The subject of the chair has been explored throughout the history of art. One of the first iterations comes from the art of Buddhism. This began with depictions of Buddha meditating at the bottom of a tree, and a chair being depicted either through painting or sculpture. Since the renaissance the chair has continued to be explored through various mediums in art, and remains a subject of exploration for many artists.
It has been tackled from the Spanish Golden Age with Velásquez, but really found its way in Impressionism, with Degas’ 1860 painting, and possibly the most famous of all, Van Gogh’s 1888 work ‘Van Gogh’s chair’. It was the later appreciation for this painting that really started a movement, where the chair was no longer merely a prop, or an object that faded into the background of the painting, but was instead at the forefront. And it was the subject of the painting.
The heir to the Spanish throne rests on a chair. The chair could symbolise the throne, and if so his arm resting on - rather than having the prince sit on it - could be artistic foresight from Velasquez. As Prince Phillip would never ascend to the throne, and would die before he got the opportunity.
The chair also gives the artist the opportunity to place the dog on the throne, in contrast to Prince Phillip. The dog is seated but seems to be full of vitality, and this emphasises the sickly, fragile state of the heir to the throne.
Degas was one of the first artists to explore the idea of the empty chair. In this depiction Degas has turned the chair away from the viewer’s eye. This means that through turning the object round we now see it in a different light. Normally we would focus on the seat and the backrest of the chair, but now we are drawn to the shape of the chair instead. The blue of the chair cuts through the monochrome background, but there is still a mystery to the chair that will forever remain.
Perhaps the most distinguishable, and notable of all the chairs depicted in art. Van Gogh portrays his chair empty but with his pipe resting on it. It was completed during Van Gogh’s turbulent time with Gaugin, during their stay in the distinctive Yellow House. Van Gogh got the idea from an obituary image after Charles Dicken’s death, where they portrayed the writer’s empty chair.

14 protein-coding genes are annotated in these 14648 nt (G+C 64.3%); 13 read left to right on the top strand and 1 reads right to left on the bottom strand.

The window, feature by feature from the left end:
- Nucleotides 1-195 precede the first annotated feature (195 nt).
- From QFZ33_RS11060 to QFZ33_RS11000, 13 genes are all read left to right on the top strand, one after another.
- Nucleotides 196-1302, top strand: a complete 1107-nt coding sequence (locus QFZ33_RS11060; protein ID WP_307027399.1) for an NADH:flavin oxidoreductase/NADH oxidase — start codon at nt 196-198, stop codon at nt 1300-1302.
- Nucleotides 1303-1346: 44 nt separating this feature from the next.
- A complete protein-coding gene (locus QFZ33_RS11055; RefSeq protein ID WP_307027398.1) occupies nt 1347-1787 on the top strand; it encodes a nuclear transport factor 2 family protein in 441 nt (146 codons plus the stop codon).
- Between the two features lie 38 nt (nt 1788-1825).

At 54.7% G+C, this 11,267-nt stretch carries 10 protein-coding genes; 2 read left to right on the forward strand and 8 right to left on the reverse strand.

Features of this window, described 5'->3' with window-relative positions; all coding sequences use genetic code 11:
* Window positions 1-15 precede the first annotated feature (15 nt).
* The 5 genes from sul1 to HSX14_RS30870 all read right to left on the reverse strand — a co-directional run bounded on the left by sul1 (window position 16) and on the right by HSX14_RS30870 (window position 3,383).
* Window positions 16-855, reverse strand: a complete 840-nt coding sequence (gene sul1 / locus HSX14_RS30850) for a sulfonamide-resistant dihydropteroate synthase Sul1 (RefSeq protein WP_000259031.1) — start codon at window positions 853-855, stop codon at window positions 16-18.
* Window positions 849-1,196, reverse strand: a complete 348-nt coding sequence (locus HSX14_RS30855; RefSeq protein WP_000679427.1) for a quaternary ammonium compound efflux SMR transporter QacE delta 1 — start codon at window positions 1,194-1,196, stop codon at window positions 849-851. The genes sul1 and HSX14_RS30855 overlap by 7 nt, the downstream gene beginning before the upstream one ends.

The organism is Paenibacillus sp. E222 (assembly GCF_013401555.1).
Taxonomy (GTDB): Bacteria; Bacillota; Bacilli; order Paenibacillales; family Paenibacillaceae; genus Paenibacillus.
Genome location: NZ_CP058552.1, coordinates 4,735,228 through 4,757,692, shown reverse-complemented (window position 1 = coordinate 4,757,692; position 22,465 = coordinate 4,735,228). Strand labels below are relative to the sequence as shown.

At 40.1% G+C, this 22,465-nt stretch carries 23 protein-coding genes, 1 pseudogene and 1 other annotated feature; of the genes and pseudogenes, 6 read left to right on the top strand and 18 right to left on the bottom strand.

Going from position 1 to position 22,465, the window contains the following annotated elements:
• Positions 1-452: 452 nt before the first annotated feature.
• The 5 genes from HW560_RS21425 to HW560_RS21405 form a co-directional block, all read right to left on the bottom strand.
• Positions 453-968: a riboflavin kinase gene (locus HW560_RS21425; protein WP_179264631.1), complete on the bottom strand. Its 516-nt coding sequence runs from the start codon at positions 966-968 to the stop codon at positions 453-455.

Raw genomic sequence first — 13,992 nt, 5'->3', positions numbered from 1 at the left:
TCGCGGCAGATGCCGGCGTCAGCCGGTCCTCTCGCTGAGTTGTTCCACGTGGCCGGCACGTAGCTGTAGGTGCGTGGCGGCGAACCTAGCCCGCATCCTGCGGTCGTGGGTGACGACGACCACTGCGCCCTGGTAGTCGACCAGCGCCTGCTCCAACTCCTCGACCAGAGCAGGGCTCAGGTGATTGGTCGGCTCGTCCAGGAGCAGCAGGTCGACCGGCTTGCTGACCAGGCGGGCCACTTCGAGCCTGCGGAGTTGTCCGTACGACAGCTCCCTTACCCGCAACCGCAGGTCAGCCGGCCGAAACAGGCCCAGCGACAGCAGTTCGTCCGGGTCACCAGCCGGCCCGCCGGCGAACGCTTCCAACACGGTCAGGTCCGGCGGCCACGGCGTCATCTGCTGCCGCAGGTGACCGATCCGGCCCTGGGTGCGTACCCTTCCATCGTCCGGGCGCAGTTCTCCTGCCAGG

Van Gogh also painted Gaugin’s empty chair, but it is his own chair that is far more recognised and distinguished. This is perhaps because of a deeper meaning behind the picture. This was a period of Van Gogh’s life where his mental health was beginning to fail him. The pipe, which Gaugin suggested he use as a cure to melancholy, lays abandoned on his chair. With the painter out of shot, perhaps even gone?
Matisse refused to accept objects just for what they were commonly used for, and the Lorain chair is a great example of that. Matisse recognised that the view of a perception of a chair changes depending on how it is used, and what is placed upon for the chair. For is a person is seated on the chair, our eyes are drawn to the person and the chair fades into the wallpaper.
At first, it seems like Matisse has used the Lorain Chair as a way of framing the peaches in the painting. But once the viewer has seen the peaches, we see the wonkiness of the chair, and also through the hole in the backrest we now have the wallpaper framed through the chair. Matisse has expertly crafted the journey for the viewer of the painting, and has in fact emphasised both the subjects of the painting - the peaches and the chair - but also the wallpaper or the background of this artwork. Which is no mean feat!
The first chair on this list that is not a painting, but is actually a physical creation of a chair. It falls in the grey area between an object of use and sculpture. Adopting a minimalist style the sculpture resembles a chair, and supposedly could be sat on, but Picasso has stripped away any feeling of comfort from the chair. Although it is deeply asymmetrical, and flawed as a design, the chair still remains aesthetic to the viewer and there is something pleasing about it.